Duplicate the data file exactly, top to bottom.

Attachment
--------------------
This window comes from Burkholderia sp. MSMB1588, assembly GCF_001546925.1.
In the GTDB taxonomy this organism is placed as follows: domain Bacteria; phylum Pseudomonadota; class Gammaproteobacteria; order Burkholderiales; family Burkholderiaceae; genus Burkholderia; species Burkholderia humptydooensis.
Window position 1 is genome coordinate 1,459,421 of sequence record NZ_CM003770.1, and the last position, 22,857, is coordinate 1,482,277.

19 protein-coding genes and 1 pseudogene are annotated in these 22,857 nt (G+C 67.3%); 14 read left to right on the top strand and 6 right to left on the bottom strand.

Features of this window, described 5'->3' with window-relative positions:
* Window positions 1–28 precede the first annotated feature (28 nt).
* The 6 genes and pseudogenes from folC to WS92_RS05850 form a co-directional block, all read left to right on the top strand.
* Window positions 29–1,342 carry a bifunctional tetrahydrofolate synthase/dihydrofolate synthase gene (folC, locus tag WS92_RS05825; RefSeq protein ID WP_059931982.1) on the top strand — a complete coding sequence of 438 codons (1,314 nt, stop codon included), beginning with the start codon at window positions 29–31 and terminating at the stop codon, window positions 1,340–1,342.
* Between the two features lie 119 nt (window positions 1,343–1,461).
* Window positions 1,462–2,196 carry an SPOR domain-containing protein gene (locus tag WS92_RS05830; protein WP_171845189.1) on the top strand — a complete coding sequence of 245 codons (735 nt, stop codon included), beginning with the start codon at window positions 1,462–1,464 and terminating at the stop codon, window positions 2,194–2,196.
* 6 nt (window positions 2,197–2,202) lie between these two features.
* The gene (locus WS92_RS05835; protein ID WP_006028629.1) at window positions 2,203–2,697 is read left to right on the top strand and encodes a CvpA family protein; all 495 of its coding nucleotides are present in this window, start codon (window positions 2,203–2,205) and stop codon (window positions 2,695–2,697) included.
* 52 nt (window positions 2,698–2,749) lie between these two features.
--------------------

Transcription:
This window comes from Burkholderia sp. MSMB1588, assembly GCF_001546925.1.
In the GTDB taxonomy this organism is placed as follows: domain Bacteria; phylum Pseudomonadota; class Gammaproteobacteria; order Burkholderiales; family Burkholderiaceae; genus Burkholderia; species Burkholderia humptydooensis.
Window position 1 is genome coordinate 1,459,421 of sequence record NZ_CM003770.1, and the last position, 22,857, is coordinate 1,482,277.

19 protein-coding genes and 1 pseudogene are annotated in these 22,857 nt (G+C 67.3%); 14 read left to right on the top strand and 6 right to left on the bottom strand.

Features of this window, described 5'->3' with window-relative positions:
* Window positions 1–28 precede the first annotated feature (28 nt).
* The 6 genes and pseudogenes from folC to WS92_RS05850 form a co-directional block, all read left to right on the top strand.
* Window positions 29–1,342 carry a bifunctional tetrahydrofolate synthase/dihydrofolate synthase gene (folC, locus tag WS92_RS05825; RefSeq protein ID WP_059931982.1) on the top strand — a complete coding sequence of 438 codons (1,314 nt, stop codon included), beginning with the start codon at window positions 29–31 and terminating at the stop codon, window positions 1,340–1,342.
* Between the two features lie 119 nt (window positions 1,343–1,461).
* Window positions 1,462–2,196 carry an SPOR domain-containing protein gene (locus tag WS92_RS05830; protein WP_171845189.1) on the top strand — a complete coding sequence of 245 codons (735 nt, stop codon included), beginning with the start codon at window positions 1,462–1,464 and terminating at the stop codon, window positions 2,194–2,196.
* 6 nt (window positions 2,197–2,202) lie between these two features.
* The gene (locus WS92_RS05835; protein ID WP_006028629.1) at window positions 2,203–2,697 is read left to right on the top strand and encodes a CvpA family protein; all 495 of its coding nucleotides are present in this window, start codon (window positions 2,203–2,205) and stop codon (window positions 2,695–2,697) included.
* 52 nt (window positions 2,698–2,749) lie between these two features.